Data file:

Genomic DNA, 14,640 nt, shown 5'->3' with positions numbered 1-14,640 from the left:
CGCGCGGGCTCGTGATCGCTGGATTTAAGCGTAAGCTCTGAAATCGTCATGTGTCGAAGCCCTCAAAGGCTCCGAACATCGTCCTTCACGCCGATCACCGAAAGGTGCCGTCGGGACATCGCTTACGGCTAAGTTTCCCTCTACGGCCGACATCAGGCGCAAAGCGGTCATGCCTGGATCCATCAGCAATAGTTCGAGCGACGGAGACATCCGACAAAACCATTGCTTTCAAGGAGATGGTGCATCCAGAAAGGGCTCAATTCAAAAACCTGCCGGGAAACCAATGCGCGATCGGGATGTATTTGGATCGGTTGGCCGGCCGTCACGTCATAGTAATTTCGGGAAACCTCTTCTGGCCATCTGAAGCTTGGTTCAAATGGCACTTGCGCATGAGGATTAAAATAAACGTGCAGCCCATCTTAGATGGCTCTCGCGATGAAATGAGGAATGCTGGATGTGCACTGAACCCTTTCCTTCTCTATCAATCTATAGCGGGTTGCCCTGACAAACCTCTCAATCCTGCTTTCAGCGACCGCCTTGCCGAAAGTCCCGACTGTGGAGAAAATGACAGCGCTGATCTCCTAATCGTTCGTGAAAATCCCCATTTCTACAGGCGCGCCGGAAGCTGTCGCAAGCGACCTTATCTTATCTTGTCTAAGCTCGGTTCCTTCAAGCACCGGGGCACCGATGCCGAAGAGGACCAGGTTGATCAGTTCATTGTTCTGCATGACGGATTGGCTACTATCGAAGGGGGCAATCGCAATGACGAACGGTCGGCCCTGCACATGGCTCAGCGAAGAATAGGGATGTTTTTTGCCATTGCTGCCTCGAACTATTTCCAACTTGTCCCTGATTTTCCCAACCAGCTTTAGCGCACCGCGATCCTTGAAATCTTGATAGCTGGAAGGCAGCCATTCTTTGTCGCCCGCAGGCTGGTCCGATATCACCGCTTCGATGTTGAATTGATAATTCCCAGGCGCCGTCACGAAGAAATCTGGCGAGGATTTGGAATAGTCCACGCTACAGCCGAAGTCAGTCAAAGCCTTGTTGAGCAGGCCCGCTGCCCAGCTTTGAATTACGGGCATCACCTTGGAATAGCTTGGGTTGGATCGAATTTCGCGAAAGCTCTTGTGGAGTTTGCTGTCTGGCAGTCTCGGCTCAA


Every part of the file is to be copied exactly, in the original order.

Genomic DNA, 14,640 nt, shown 5'->3' with positions numbered 1-14,640 from the left:
CGCGCGGGCTCGTGATCGCTGGATTTAAGCGTAAGCTCTGAAATCGTCATGTGTCGAAGCCCTCAAAGGCTCCGAACATCGTCCTTCACGCCGATCACCGAAAGGTGCCGTCGGGACATCGCTTACGGCTAAGTTTCCCTCTACGGCCGACATCAGGCGCAAAGCGGTCATGCCTGGATCCATCAGCAATAGTTCGAGCGACGGAGACATCCGACAAAACCATTGCTTTCAAGGAGATGGTGCATCCAGAAAGGGCTCAATTCAAAAACCTGCCGGGAAACCAATGCGCGATCGGGATGTATTTGGATCGGTTGGCCGGCCGTCACGTCATAGTAATTTCGGGAAACCTCTTCTGGCCATCTGAAGCTTGGTTCAAATGGCACTTGCGCATGAGGATTAAAATAAACGTGCAGCCCATCTTAGATGGCTCTCGCGATGAAATGAGGAATGCTGGATGTGCACTGAACCCTTTCCTTCTCTATCAATCTATAGCGGGTTGCCCTGACAAACCTCTCAATCCTGCTTTCAGCGACCGCCTTGCCGAAAGTCCCGACTGTGGAGAAAATGACAGCGCTGATCTCCTAATCGTTCGTGAAAATCCCCATTTCTACAGGCGCGCCGGAAGCTGTCGCAAGCGACCTTATCTTATCTTGTCTAAGCTCGGTTCCTTCAAGCACCGGGGCACCGATGCCGAAGAGGACCAGGTTGATCAGTTCATTGTTCTGCATGACGGATTGGCTACTATCGAAGGGGGCAATCGCAATGACGAACGGTCGGCCCTGCACATGGCTCAGCGAAGAATAGGGATGTTTTTTGCCATTGCTGCCTCGAACTATTTCCAACTTGTCCCTGATTTTCCCAACCAGCTTTAGCGCACCGCGATCCTTGAAATCTTGATAGCTGGAAGGCAGCCATTCTTTGTCGCCCGCAGGCTGGTCCGATATCACCGCTTCGATGTTGAATTGATAATTCCCAGGCGCCGTCACGAAGAAATCTGGCGAGGATTTGGAATAGTCCACGCTACAGCCGAAGTCAGTCAAAGCCTTGTTGAGCAGGCCCGCTGCCCAGCTTTGAATTACGGGCATCACCTTGGAATAGCTTGGGTTGGATCGAATTTCGCGAAAGCTCTTGTGGAGTTTGCTGTCTGGCAGTCTCGGCTCAA